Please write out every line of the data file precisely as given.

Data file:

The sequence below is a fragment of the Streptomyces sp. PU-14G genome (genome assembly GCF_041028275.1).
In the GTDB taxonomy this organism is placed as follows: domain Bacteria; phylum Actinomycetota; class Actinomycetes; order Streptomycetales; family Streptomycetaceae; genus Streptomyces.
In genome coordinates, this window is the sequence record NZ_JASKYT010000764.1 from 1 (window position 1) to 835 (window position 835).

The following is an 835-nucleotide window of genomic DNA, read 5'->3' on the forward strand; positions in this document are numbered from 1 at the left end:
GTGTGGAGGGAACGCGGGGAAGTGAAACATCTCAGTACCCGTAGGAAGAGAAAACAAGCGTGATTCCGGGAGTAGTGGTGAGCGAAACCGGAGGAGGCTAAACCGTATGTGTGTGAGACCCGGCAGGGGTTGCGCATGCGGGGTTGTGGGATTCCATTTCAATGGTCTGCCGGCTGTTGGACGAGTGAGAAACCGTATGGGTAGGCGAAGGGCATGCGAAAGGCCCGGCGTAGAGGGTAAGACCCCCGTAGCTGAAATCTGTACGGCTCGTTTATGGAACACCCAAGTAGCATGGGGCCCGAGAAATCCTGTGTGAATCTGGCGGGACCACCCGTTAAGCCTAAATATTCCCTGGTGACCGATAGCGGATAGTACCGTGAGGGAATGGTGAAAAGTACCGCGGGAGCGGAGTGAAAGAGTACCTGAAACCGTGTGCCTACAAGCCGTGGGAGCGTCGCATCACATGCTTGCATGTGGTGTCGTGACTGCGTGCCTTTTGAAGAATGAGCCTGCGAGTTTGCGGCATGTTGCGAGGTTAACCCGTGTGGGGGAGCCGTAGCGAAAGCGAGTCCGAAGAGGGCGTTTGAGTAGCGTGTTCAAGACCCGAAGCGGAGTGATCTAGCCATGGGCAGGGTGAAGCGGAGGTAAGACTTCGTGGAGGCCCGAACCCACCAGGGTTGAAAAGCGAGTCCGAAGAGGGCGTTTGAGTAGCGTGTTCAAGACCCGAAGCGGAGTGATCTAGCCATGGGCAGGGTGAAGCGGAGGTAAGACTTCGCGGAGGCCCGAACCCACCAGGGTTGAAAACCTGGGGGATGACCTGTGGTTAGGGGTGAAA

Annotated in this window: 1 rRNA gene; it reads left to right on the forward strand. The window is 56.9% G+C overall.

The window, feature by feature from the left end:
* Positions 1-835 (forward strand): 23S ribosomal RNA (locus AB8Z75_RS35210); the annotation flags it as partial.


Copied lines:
The sequence below is a fragment of the Streptomyces sp. PU-14G genome (genome assembly GCF_041028275.1).
In the GTDB taxonomy this organism is placed as follows: domain Bacteria; phylum Actinomycetota; class Actinomycetes; order Streptomycetales; family Streptomycetaceae; genus Streptomyces.
In genome coordinates, this window is the sequence record NZ_JASKYT010000764.1 from 1 (window position 1) to 835 (window position 835).

The following is an 835-nucleotide window of genomic DNA, read 5'->3' on the forward strand; positions in this document are numbered from 1 at the left end:
GTGTGGAGGGAACGCGGGGAAGTGAAACATCTCAGTACCCGTAGGAAGAGAAAACAAGCGTGATTCCGGGAGTAGTGGTGAGCGAAACCGGAGGAGGCTAAACCGTATGTGTGTGAGACCCGGCAGGGGTTGCGCATGCGGGGTTGTGGGATTCCATTTCAATGGTCTGCCGGCTGTTGGACGAGTGAGAAACCGTATGGGTAGGCGAAGGGCATGCGAAAGGCCCGGCGTAGAGGGTAAGACCCCCGTAGCTGAAATCTGTACGGCTCGTTTATGGAACACCCAAGTAGCATGGGGCCCGAGAAATCCTGTGTGAATCTGGCGGGACCACCCGTTAAGCCTAAATATTCCCTGGTGACCGATAGCGGATAGTACCGTGAGGGAATGGTGAAAAGTACCGCGGGAGCGGAGTGAAAGAGTACCTGAAACCGTGTGCCTACAAGCCGTGGGAGCGTCGCATCACATGCTTGCATGTGGTGTCGTGACTGCGTGCCTTTTGAAGAATGAGCCTGCGAGTTTGCGGCATGTTGCGAGGTTAACCCGTGTGGGGGAGCCGTAGCGAAAGCGAGTCCGAAGAGGGCGTTTGAGTAGCGTGTTCAAGACCCGAAGCGGAGTGATCTAGCCATGGGCAGGGTGAAGCGGAGGTAAGACTTCGTGGAGGCCCGAACCCACCAGGGTTGAAAAGCGAGTCCGAAGAGGGCGTTTGAGTAGCGTGTTCAAGACCCGAAGCGGAGTGATCTAGCCATGGGCAGGGTGAAGCGGAGGTAAGACTTCGCGGAGGCCCGAACCCACCAGGGTTGAAAACCTGGGGGATGACCTGTGGTTAGGGGTGAAA

Annotated in this window: 1 rRNA gene; it reads left to right on the forward strand. The window is 56.9% G+C overall.

The window, feature by feature from the left end:
* Positions 1-835 (forward strand): 23S ribosomal RNA (locus AB8Z75_RS35210); the annotation flags it as partial.